The three older children and their long-legged uncle took the high road over the top and met us halfway, then retraced their steps while we completed the circle below, arriving all together at our starting point. The views were breathtaking, and we could see the clouds rolling in, first big white billows then grey, getting darker and darker as we returned to the cable car for the descent, goodbye hugs and the trip home.

We were very blessed. It almost didn’t happen: the weather forecast had been bad, and we knew that a thunderstorm was due in the afternoon, but the weather clerk smiled on us and held the storm back till we had left. And it was a short storm, followed by a rainbow. All in all, just a perfect day. And we are all very, very happy and thankful.

Swissified At Last

For my Swissification Saga, read these posts:

Swissification
Swissification Strep Two
Swissification Step Three
Swissification: Suite but not quite Fin
A Milestone Birthday

Here they are, at last! My passport and ID card certifying that I really am a Swiss citizen. After waiting patiently for two years for the powers that be to approve my application for naturalisation, the actual production and delivery of these documents went very fast. A short session for the digital photo and fingerprinting last Friday, and the postman brought me the pass on Tuesday and the ID card on Wednesday! 

It’s a strange thing to be given a new nationality, almost like a re-birth. After being a foreigner here for almost fifty years, I now have to discover my inner Swiss identity. And as it all coincides with my 80th birthday, it’s also like being given a new lease of life! These documents expire when I’m 90 – shall I still be around then to renew them? Watch this space! As far as I am aware, there’s no special ceremony for the conferring of this honour, no official swearing of allegiance or vowing to defend the Heimat with my life, just a letter from the Cantonal Government reminding me of the importance of using my vote for the good of the country.

That doesn’t prevent me from celebrating privately, of course, and I have done so not only by enjoying a glass of a delicious Swiss wine from St Saphorin (I also have an unopened bottle of wine from my village, but am waiting for the right person to share that one with) but also by getting new curtains for my living room. 

This was a spur of the moment decision – my best friend asked me to pop into IKEA as I was passing, and buy her some drinking glasses. Of course, nobody can pop into IKEA and just buy drinking glasses. The managers have designed a diabolical parcours or labyrinth that ensures you simply cannot go straight to your target but have to wander around bedrooms, bathrooms, kitchens and living rooms being constantly waylaid and ambushed by objects you didn’t realise you actually needed but now find are essential and/or irresistible. 

I have curtains in my basement that fit my French windows, but I made them 30 years ago and although they are still in excellent condition and the colours/pattern not even outdated, I wanted something different. I had perfectly good plain white linen-effect curtains at the other window, which also came from IKEA about 15 years ago. Of course, that particular fabric is no longer available, but hey, look! A double pack for the price of one, with nice white herringbone weave. Go for it, girl, live dangerously and replace the lot! So I did. Eight new curtains. I hear the echo of my mother’s voice in my head: “That will see me out!” she used to say in her last decade or two whenever she bought anything new.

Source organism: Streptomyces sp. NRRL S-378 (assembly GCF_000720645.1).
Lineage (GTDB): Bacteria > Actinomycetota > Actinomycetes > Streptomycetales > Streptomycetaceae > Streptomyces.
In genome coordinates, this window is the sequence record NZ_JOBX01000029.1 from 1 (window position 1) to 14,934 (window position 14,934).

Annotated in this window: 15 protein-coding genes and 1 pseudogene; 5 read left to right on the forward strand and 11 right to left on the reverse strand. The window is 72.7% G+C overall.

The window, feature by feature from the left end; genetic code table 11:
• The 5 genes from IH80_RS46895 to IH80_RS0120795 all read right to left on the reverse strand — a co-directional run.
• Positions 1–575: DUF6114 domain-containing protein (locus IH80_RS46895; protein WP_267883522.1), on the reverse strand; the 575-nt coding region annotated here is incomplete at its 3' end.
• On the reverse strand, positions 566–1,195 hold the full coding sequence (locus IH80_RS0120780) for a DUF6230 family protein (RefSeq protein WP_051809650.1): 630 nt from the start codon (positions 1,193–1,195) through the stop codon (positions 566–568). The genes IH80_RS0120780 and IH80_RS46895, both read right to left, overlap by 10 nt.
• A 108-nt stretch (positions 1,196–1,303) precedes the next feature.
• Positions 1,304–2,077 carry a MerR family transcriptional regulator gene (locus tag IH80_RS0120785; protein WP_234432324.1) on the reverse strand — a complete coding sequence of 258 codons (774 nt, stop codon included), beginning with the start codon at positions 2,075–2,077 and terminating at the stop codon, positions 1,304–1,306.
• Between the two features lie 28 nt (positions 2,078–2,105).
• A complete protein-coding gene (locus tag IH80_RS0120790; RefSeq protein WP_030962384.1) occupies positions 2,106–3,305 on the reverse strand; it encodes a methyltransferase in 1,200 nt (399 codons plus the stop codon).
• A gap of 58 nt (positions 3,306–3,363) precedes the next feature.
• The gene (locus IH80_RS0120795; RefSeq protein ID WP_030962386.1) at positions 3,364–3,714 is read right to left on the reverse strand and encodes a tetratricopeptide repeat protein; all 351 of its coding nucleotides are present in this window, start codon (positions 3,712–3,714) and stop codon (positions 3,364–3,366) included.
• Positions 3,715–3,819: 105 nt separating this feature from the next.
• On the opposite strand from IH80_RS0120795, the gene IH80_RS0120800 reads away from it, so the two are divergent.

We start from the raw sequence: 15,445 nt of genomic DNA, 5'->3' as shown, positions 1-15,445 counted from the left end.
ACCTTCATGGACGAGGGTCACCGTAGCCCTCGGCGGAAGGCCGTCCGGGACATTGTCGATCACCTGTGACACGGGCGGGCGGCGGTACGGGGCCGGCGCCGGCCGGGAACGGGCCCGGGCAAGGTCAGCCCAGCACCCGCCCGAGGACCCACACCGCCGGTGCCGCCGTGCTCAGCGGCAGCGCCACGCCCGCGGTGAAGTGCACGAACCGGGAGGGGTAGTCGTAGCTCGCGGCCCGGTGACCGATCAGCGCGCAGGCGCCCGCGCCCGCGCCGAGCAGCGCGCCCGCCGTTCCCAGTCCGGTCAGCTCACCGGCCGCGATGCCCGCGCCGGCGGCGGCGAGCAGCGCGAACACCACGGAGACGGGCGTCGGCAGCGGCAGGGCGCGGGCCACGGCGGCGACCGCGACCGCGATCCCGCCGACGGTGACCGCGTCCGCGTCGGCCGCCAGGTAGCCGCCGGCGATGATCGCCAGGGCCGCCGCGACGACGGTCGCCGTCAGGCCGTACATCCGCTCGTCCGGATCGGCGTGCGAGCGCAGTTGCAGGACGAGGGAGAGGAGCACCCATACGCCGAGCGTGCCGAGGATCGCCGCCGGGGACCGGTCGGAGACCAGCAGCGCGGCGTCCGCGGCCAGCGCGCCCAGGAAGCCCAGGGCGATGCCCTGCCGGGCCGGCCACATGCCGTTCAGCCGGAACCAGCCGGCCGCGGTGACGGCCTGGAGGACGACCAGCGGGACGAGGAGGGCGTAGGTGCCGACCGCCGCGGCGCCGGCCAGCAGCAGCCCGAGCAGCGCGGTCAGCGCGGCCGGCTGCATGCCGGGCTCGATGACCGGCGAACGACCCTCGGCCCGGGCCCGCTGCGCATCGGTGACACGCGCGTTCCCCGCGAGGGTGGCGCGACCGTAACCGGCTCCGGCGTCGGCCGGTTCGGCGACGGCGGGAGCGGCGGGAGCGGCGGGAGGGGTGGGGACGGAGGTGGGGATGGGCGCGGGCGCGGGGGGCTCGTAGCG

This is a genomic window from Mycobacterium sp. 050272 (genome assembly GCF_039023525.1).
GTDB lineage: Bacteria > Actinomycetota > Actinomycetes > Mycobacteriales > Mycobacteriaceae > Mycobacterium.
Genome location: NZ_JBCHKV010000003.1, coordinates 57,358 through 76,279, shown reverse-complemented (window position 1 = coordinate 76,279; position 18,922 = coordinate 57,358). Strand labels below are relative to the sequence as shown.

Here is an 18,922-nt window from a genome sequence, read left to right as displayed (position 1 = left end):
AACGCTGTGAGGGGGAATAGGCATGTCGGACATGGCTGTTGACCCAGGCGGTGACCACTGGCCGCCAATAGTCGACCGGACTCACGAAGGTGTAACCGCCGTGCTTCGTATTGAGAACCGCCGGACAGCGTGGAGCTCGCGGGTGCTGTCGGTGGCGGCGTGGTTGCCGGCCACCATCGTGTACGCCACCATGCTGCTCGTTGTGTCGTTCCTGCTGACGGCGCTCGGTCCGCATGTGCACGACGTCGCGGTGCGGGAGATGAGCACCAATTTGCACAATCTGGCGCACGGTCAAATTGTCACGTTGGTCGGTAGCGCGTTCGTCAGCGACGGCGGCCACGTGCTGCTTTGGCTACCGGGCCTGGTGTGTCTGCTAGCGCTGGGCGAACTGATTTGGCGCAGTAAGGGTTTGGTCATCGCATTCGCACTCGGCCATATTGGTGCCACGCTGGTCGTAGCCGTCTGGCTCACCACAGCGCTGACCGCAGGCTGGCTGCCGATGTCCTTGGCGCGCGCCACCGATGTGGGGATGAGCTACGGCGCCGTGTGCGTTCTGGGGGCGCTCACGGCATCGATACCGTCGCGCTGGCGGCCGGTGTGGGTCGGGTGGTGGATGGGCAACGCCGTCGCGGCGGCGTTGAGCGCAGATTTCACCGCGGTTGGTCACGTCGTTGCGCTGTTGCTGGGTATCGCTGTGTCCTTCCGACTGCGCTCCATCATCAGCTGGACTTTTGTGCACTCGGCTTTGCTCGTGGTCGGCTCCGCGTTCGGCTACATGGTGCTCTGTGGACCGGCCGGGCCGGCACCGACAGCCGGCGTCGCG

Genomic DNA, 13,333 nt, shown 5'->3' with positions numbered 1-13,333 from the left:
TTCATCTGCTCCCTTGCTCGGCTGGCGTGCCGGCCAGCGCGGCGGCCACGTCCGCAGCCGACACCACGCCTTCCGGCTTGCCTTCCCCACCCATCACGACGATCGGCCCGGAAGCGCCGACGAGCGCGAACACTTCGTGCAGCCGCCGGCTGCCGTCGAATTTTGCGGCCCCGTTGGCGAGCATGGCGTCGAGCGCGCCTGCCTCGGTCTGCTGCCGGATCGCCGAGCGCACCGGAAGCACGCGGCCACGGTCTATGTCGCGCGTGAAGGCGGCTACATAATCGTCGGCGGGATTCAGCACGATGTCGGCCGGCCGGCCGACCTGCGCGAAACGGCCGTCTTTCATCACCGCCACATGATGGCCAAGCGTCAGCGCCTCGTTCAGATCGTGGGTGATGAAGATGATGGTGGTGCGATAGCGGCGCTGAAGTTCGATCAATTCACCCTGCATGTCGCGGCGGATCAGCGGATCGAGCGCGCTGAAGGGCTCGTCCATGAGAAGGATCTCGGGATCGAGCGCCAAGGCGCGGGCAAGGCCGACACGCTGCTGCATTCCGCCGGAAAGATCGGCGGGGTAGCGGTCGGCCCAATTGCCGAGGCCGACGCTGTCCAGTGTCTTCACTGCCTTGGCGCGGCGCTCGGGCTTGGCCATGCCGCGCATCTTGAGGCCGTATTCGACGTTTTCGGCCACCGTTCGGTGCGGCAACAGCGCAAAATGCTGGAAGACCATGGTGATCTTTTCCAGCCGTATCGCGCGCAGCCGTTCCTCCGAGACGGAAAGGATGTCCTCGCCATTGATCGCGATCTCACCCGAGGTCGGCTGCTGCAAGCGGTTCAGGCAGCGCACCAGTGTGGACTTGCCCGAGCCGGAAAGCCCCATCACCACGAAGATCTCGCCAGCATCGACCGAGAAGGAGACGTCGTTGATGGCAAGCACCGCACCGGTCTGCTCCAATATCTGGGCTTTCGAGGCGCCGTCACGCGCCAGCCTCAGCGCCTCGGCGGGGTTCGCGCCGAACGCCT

Result: I now have matching curtains at both windows, and am very pleased with the way they look. They were half a metre too long so I spent about half an hour pondering whether to puddle or break. Is puddling even still fashionable? I looked online, and apparently anything goes nowadays except swags and curtains at half-mast. I’ve always liked the puddled look, but know from experience that (a) puddled hems collect dust and (b) if they are going to be drawn they need constant re-arranging like bridal gowns in photographs. Break was really my only option, about a centimetre above the floor. This has left me with eight pieces of fabric hemmed on three sides, each measuring 145 x 65 cm … there must be something I can do with that!

Another little dilemma was that the relatively expensive hooks I had bought at IKEA didn’t fit the groove in my curtain railway. Luckily I still have the hooks from my previous drapes. On my first attempt at hanging them, the tops of the curtains drooped. What had I done wrong? I could have ordered some extremely expensive pleating hooks, but I was sure there must be a solution. Throughout my life, I must have dressed hundreds of windows, but it’s been a while and I had forgotten how to thread the hooks to make a pleat. Suddenly it all came back. I took them all down and inserted the hooks again. This time they behaved themselves. I wondered what else I might have forgotten, or if there’s any kind of new window treatment I could adopt so I googled “hanging curtains” and found a video entitled “How to train your curtains”. It seems other people have naughty disobedient curtains that have to be trained to hang in straight columns by being tied together for a fortnight or so. I remember German housewives pinning their net curtains into pleats back in the nineteen-sixties; do they still do that? Mine don’t need that punishment.

One thing I learnt at an early age from my mother is that hanging material tends to stretch lengthways and curtains will drop, so I always pin hems and leave them for a while before sewing them. In the past, I often forgot about them, and more than one visitor has enquired why my curtain hems were pinned and not sewn. One guest – an aunt who was a tailor’s wife – actually spent a few hours of her holiday with us hemming the curtains in our chalet! Bless her! My new curtain hems are pinned, and I trust that I’ll remember to sew them before they need washing. 

Finally, I am very relieved that in spite of climbing up and down on a stool at least four times per curtain (4×8 =32) I was able to keep my balance and not fall off. A good afternoon’s work!